So, how did it happen that the average market price did not increase, while prices increased almost across all market segments? This phenomenon can be explained by a fundamental change in the structure of the market offer. In today’s offer there is a much higher share of the cheapest units. While the share of the low-end market segment was at approximately 50% in Q1 2013, it rose up to 84% in Q4 2016. In absolute numbers low-end units increased by almost 65%, from roughly 10,000 to nearly 16,600 units. Even though the average price in the low-end market segment in Warsaw increased from approximately PLN 6,700 per sqm to PLN 7,300, the average price of the whole market offer remained stable balanced out by a lessening number of higher priced units. Over the past four years, the number of units in the lower-middle market segment shrank by 56%, the upper-middle market segment by 59% and the high-end market by 41%.

Again, we can see how price sensitive the market actually is. The market for the cheapest units proved to have the highest demand. Main buyer groups are either households with limited financial capabilities purchasing for owner occupancy or non-institutional buy-to-let investors. On the contrary, the demand for higher market segments is limited, mainly catering for more affluent households who by the apartment for own living purposes. The market balance in these upper segments could only be sustained by a consequent reduction of supply over the past years, which in turn enabled price increases for new supply.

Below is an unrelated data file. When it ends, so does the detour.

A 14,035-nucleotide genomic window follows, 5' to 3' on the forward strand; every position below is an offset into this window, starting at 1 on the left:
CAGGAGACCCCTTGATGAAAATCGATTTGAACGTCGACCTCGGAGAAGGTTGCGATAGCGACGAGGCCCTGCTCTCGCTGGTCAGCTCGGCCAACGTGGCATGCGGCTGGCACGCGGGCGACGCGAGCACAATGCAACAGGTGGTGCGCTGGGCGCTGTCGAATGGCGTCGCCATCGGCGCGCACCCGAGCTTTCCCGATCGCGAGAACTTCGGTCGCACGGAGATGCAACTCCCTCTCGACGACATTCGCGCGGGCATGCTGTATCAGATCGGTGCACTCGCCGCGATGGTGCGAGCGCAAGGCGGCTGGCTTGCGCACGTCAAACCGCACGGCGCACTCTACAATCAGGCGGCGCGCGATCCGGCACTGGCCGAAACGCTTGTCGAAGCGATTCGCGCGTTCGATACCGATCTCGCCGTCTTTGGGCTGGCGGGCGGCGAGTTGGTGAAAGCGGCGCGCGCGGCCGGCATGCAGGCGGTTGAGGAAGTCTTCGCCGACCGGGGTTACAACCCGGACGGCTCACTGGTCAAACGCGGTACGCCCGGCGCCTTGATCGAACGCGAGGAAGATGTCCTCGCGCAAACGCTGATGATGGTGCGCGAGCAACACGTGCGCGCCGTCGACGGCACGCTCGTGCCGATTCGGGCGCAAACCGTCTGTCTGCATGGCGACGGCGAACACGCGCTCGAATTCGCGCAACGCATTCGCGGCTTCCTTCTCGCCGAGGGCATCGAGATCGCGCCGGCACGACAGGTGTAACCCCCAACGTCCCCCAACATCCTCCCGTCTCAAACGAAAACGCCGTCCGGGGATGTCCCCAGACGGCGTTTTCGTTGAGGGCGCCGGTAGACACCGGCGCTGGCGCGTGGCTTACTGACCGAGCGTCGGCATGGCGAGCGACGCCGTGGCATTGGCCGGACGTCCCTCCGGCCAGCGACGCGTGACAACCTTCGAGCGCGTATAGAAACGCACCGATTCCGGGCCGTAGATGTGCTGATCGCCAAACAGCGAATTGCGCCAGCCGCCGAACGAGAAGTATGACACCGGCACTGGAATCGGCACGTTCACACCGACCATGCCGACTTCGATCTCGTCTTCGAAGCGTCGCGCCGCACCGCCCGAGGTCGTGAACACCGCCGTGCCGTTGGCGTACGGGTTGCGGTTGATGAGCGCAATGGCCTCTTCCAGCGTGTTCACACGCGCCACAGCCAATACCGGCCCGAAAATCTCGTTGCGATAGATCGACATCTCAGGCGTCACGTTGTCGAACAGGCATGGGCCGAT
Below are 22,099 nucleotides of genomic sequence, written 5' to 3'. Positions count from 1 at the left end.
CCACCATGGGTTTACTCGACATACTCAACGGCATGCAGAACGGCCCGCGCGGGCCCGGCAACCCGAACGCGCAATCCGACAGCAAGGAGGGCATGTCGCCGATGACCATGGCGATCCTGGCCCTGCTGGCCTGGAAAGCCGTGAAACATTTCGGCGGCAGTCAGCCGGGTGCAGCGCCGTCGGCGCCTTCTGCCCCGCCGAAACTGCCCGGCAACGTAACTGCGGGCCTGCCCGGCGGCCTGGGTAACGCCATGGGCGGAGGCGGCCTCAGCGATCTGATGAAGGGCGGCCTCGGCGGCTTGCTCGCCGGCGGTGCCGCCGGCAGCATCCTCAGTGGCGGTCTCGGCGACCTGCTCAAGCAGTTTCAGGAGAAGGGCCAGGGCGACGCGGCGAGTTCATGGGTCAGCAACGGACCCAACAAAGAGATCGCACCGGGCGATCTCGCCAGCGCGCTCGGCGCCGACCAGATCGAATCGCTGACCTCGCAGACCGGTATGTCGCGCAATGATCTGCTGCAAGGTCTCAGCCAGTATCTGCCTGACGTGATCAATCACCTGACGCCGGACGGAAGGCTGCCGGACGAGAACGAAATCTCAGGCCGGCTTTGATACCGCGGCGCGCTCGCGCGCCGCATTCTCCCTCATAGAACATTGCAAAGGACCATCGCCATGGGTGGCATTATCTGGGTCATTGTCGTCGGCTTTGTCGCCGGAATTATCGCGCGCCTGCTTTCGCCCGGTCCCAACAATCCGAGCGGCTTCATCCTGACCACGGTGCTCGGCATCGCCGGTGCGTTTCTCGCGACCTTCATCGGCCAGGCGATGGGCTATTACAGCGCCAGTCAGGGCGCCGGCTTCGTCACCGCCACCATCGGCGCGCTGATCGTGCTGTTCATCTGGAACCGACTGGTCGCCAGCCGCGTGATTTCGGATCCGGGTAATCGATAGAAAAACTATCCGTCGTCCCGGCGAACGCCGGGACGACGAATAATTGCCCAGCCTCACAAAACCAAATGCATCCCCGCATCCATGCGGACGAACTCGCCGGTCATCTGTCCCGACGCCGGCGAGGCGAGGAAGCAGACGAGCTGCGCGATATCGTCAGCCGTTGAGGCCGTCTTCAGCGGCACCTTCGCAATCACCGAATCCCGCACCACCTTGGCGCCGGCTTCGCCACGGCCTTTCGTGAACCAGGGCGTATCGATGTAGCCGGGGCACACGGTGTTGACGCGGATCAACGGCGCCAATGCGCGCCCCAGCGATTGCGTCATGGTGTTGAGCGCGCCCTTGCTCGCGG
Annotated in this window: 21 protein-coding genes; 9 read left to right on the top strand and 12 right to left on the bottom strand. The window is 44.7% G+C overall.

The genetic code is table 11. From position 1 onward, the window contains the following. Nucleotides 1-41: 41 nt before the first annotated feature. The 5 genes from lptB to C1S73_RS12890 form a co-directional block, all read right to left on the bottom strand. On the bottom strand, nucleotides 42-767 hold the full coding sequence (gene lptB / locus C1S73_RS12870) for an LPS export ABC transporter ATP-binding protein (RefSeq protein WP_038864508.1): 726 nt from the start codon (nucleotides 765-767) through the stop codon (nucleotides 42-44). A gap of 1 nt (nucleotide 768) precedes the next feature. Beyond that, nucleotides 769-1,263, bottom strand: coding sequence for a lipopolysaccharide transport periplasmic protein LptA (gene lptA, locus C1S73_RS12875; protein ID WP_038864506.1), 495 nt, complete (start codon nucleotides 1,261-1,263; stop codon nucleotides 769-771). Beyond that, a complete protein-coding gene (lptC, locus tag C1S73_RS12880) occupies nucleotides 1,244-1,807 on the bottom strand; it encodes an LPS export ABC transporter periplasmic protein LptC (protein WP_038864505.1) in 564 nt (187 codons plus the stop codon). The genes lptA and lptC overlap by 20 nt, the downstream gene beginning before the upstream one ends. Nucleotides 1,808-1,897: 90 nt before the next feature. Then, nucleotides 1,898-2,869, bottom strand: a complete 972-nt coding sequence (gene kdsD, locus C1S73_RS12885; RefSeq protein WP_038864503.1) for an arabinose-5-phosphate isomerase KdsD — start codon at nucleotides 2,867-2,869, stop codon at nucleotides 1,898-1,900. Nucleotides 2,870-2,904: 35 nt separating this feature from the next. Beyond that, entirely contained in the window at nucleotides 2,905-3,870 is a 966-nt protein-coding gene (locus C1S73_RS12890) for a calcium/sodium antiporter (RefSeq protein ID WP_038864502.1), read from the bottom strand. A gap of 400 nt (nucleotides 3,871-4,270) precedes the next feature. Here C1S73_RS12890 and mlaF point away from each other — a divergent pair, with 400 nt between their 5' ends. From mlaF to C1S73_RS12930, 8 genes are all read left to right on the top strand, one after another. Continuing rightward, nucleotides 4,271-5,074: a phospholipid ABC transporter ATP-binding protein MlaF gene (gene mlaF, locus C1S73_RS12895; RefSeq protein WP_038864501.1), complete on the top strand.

Average price developments allow only to a certain extent to generalize statements on condition and trends of the market. Also average price growth is not equal to capital growth. The value of an existing apartment building can increase over time to a higher extent than the growth in the market average, or the opposite. It is necessary to go into more details to make the right statements and to spot the right trends, depending on the specific need of the person who asks.

Therefore, we show at REAS a number of different price indicators for years. These include average prices of the market offer, of units sold and of units launched for sale. Furthermore, we analyze prices for submarkets, including for instance by market segments, price brackets or cities, districts and specific areas. Such information makes a firm foundation for decision-making processes for developers, investors and homebuyers, especially if gathered regularly and by using sound methods.

[1] At REAS we calculate the “average asking price of the current market offer” by weighting the prices of all units available for sale in development projects (irrelevant of the construction status) in a certain moment. Due to the relatively large scale of the offer in Poland’s large cities, the average price in the offer is typically the most stable price indicator. Other indicators, like the average price of units launched for sale, are by nature more volatile. This is however easy to comprehend if you bear in mind that the average price of the offer in Warsaw in Q4 2016 was based on more than 20,000 units, while the average price of units launched took into account only approx. 5,500 newly supplied units.